One of the traits of an undisciplined mind I have is intellectual unfairness. Sometimes, I fail to show a sense of responsibility to accurately and fairly show and represent others’ viewpoints that I disagree with. I always try to see myself as just and right. Another trait I have is intellectual cowardice. This is the fear of ideas that fail to conform to my own. I sometimes become afraid of giving severe considerations to beliefs, opinions, or views that I consider dangerous. When the ideas conflict with my personal identity, I feel threatened to say them. Another trait of undisciplined mind I have is the intellectual laziness. In some cases, I tend to give up so quickly when faced with intellectually challenging tasks. I do not like frustration or pain.
To deal with intellectual unfairness, it is important to be intellectually humble, honest, perseverant, and learn to treat every person’s views as equal and relevant. Concerning intellectual cowardice, it is essential to try overcoming the fear of rejection. We should not give others the power to intimidate us. When you decline to connect associate who you are with your beliefs, you develop more intellectual courage, and you become more fair-minded. You should try to follow evidence and reason. About intellectual laziness, I should know that nothing good comes easy. Everything we want must be fought for and as a result, are challenging. We must put enough effort and be ready to face challenges.
My current stage of thinking is Stage 4 – The Practicing Thinker. At this stage, we tend to recognize the significance of regular practice. I tend to think in a way, making it become a routine. At the same time, I stay consistent with practicing my thinking. I recognize that problems exist in my thoughts and understand the need to find a solution to them, systematically. Because of my sense of urgency to practice regularly, I actively analyze my thinking in several domains.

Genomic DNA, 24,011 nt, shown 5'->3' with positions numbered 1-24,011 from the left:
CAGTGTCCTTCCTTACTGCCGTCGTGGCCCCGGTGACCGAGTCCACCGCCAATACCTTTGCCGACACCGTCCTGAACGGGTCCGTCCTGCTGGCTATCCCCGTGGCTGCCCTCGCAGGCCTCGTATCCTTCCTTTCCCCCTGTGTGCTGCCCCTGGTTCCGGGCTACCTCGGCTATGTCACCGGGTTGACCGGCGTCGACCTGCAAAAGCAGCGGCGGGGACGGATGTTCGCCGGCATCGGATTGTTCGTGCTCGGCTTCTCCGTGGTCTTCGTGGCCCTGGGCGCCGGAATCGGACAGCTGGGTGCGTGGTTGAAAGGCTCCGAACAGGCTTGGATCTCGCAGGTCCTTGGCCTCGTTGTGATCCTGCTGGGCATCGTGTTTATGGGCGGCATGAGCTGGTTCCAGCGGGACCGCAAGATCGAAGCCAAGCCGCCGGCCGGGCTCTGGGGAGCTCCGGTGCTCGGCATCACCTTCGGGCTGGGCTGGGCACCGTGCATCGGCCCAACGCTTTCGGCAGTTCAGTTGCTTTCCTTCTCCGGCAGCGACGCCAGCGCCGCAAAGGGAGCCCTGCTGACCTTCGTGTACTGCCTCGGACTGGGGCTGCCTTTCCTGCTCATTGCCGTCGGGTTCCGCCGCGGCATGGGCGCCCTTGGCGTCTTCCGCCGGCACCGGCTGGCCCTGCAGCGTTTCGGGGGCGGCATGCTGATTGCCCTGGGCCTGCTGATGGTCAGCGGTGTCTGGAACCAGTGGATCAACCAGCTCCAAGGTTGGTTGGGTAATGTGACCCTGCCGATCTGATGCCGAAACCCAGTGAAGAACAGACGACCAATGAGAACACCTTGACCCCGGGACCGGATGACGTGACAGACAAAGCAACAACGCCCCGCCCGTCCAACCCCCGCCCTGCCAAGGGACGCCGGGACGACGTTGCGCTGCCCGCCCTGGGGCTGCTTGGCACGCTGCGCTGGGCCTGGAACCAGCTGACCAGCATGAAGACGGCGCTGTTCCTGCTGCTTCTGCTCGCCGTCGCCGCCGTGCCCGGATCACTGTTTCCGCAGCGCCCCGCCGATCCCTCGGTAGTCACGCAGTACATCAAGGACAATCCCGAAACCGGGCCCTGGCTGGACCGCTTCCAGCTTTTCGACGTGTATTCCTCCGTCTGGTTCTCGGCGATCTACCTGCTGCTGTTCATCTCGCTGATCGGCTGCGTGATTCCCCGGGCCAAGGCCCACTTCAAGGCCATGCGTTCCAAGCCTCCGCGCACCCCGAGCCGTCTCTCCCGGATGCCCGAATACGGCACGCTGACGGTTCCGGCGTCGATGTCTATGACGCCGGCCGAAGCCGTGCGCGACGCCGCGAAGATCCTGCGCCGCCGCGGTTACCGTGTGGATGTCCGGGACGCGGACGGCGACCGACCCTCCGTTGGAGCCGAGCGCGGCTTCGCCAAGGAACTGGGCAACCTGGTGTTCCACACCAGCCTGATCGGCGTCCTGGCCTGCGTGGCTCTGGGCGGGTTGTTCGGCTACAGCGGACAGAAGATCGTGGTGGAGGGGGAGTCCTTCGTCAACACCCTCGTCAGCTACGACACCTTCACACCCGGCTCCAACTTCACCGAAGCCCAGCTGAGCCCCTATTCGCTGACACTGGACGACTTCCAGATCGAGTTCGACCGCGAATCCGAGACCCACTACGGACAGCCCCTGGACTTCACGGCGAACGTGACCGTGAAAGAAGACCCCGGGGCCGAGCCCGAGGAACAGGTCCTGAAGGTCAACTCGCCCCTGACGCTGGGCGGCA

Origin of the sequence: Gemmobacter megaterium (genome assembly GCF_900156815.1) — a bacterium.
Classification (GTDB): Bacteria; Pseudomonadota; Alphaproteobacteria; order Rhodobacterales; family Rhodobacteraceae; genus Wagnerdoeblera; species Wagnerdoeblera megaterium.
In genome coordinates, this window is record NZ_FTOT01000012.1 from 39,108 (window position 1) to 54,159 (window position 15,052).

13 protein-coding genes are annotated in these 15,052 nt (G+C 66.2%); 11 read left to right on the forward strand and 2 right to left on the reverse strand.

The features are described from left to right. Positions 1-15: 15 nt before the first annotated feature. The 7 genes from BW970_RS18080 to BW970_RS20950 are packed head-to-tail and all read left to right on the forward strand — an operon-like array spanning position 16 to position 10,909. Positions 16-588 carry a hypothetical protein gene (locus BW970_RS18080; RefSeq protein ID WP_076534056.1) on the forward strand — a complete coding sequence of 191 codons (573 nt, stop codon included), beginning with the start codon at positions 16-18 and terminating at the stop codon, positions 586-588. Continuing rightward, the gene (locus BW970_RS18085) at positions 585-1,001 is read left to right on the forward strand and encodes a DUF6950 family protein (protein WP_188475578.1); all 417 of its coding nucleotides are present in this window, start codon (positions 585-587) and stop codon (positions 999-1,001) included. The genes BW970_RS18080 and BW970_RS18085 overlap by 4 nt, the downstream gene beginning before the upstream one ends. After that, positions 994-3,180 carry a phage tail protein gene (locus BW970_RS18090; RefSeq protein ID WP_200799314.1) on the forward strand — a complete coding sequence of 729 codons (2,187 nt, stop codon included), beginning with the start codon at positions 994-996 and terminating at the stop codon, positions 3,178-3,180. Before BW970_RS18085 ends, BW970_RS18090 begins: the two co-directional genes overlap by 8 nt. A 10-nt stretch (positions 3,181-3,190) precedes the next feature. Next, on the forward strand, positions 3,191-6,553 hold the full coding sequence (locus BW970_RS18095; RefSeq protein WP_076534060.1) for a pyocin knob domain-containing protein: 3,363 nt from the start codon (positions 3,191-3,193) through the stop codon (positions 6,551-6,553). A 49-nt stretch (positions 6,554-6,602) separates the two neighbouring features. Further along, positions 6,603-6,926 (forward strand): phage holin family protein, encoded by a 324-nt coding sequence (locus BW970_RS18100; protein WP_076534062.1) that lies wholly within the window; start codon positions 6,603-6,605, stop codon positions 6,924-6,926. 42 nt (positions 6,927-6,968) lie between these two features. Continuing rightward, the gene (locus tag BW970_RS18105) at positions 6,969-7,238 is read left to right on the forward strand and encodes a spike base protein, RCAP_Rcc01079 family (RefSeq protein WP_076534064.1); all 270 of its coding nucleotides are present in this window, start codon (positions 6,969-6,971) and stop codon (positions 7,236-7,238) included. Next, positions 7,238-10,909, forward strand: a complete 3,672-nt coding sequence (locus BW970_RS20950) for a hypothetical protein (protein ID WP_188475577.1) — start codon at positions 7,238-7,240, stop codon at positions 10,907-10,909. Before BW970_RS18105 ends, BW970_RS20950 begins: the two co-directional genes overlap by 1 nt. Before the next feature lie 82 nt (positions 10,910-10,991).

Yes, my critical thinking approach is improving throughout my educational experience. I am becoming more aware of what is needed to systematically observe the role in my thinking norms, concepts, perceptions, implications, and inferences. I have also become much aware of what is required to consistently assess my thinking for precision, clarity, logicalness, and accuracy. With the educational experience, I have begun recognizing the need for critical thinking and more profound internalization of thoughts.
To continue advancing my thinking, I will need to start developing the habit of focusing on question, purpose, inferences, concepts, assumptions, information, and implications when trying to figure out something. I will challenge myself to routinely put my mind in a position where it can think both sociocentrically and egocentrically. I will try to vigorously scrutinize my thinking in every essential sphere of my life and have a meaningful understanding of the problems I face at deeper thinking levels.
To be a better thinker, it is essential to accurately label the emotions, thoughts, and desires to help core more effectively. One needs to systematically take responsibility for his/her thinking and continuously examine, revise, and re-think the plans for constant improvement of the thinking. Identifying your experience accurately would help one cope more effectively with other thoughts, react based on wisdom and less from emotions and change my desire to go for accurate and better ideas.
Paul, R., & Elder, L. (2006). Critical thinking: Learn the tools the best thinkers use, concise edition. Pearson Prentice Hall, Upper Saddle River, NJ.
Rawlinson, J. G. (2017). Creative thinking and brainstorming. Routledge.
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